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Italy’s Eni Seeks Billion-Dollar Loan For Mozambique Gas Project

Exploration vessel Mozambique

Italy’s oil and gas major Eni has contacted banks to ask billions of U.S. dollars to finance the development of the huge Coral field offshore Mozambique, Reuters reported on Tuesday, citing the company and sources.

Eni has confirmed to Reuters that its representatives had met with bankers in London last week.

Mozambique’s government had approved in February of this year the development plan for the first phase of development of 5 trillion cubic feet of gas in the discovery. Eni estimates that the Coral discovery contains about 16 trillion cubic feet of gas in place. The company plans to produce 140 billion cubic meters of gas through the construction of a floating plant for the treatment, liquefaction and storage of gas (Floating LNG - FLNG) with a capacity of 3.4 million tons per year, with the start-up expected in 2021. Eni expects the final investment decision (FID) this year, and bank funding would be one of the last stages before Eni can make that decision.

According to Reuters sources, the banks may present Eni with their loan terms within a month, and they will also be seeking credit guarantees from governments such as the UK and Chinese ones.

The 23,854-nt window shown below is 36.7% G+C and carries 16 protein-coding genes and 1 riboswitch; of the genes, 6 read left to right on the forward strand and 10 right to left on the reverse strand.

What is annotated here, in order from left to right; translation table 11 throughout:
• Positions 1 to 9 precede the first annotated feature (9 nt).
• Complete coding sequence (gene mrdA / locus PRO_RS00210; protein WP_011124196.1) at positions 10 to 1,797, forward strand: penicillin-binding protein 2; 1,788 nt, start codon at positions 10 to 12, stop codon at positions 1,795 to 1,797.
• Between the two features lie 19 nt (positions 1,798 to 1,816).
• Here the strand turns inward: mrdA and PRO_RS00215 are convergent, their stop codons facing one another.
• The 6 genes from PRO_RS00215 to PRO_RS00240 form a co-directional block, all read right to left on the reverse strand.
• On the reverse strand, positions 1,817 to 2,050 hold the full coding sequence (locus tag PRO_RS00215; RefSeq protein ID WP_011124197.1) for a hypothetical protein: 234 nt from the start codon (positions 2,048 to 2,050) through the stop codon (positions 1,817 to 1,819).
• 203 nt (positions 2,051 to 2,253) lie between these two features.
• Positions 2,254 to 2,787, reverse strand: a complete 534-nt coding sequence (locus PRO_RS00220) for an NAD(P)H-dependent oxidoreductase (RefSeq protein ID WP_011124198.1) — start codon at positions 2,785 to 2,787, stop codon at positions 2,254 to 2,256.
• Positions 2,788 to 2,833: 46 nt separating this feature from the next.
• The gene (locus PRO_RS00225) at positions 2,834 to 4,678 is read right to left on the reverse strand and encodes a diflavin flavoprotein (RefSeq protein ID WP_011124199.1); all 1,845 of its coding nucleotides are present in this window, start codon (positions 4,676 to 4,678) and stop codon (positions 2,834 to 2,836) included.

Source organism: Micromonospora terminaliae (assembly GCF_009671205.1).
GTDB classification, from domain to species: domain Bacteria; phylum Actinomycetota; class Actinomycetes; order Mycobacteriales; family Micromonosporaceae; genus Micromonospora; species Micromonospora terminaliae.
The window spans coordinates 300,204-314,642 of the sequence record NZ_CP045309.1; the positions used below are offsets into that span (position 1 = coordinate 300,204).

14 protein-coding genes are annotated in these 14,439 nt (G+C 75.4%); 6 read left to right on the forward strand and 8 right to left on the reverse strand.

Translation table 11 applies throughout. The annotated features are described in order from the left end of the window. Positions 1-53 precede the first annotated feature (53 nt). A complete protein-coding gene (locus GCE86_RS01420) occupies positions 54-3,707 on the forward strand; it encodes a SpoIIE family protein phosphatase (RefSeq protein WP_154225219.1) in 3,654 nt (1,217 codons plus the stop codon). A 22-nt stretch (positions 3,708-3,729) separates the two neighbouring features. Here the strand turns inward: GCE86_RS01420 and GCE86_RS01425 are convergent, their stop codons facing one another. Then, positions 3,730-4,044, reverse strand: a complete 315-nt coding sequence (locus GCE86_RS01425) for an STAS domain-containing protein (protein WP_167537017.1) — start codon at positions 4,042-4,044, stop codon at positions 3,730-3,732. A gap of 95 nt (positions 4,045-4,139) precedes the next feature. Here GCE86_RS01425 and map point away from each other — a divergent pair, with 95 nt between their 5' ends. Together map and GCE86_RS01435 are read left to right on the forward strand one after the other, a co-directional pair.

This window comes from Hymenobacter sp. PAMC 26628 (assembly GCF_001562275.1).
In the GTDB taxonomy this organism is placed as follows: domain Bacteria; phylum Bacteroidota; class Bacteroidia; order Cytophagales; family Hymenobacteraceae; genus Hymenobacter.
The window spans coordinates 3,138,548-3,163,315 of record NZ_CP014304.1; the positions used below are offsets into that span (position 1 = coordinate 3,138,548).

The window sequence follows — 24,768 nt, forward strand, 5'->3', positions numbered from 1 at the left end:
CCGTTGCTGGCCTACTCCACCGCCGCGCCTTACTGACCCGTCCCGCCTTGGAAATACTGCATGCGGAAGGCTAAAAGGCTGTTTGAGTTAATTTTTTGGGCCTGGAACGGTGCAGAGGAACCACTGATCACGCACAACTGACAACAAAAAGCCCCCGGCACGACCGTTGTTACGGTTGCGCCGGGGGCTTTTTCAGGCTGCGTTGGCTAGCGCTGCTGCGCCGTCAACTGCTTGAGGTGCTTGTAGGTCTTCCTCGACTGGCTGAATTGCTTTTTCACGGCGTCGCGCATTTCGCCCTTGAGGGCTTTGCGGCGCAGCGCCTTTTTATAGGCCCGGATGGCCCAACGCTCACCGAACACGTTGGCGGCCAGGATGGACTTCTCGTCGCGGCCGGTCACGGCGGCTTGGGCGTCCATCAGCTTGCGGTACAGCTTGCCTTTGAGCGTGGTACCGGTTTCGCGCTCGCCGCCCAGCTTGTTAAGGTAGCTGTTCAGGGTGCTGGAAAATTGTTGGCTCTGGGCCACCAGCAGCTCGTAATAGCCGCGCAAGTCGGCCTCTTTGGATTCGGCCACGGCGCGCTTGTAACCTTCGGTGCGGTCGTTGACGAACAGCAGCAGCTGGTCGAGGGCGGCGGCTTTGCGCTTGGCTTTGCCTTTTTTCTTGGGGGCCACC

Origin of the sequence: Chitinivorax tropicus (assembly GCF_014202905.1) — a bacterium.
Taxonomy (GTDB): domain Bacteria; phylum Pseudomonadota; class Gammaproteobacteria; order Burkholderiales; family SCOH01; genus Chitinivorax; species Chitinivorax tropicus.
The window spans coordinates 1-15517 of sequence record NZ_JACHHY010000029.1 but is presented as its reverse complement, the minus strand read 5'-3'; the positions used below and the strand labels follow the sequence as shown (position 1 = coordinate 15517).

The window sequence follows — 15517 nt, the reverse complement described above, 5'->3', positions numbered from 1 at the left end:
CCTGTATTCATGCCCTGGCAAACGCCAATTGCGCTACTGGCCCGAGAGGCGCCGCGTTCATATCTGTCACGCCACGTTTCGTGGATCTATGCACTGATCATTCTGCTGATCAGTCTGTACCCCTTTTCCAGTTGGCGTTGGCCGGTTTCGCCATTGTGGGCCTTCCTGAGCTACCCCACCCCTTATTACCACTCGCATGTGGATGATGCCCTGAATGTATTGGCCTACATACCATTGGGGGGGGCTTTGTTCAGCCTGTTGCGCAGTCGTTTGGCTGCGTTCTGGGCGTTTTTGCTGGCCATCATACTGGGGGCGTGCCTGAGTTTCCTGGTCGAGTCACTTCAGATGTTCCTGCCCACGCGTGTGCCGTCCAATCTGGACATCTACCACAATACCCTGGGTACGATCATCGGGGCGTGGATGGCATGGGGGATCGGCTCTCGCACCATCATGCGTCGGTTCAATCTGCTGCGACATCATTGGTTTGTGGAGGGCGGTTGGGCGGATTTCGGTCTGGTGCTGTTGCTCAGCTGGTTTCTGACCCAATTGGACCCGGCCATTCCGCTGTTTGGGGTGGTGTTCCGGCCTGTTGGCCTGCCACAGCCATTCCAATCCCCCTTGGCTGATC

This credit guarantee requirement should not come as a surprise, given the fact that the investor climate in one of Africa’s poorest countries has significantly deteriorated in recent months, with clashes with guerrillas and an avalanche of financial scandals weighing on the foreign companies’ investment decisions and project timelines.

Mozambique has run into major debt woes, which have threatened to derail its LNG hopes. The African country was also involved in a scandal over loans the authorities had failed to disclose to the International Monetary Fund. The IMF continues to work with Mozambique on reforms and policies after the disclosure of the hidden loans. The IMF, however, has suspended lending to Mozambique and demands external audits of the country’s finances before returning to extend financial aid.

By Tsvetana Paraskova for Oilprice.com

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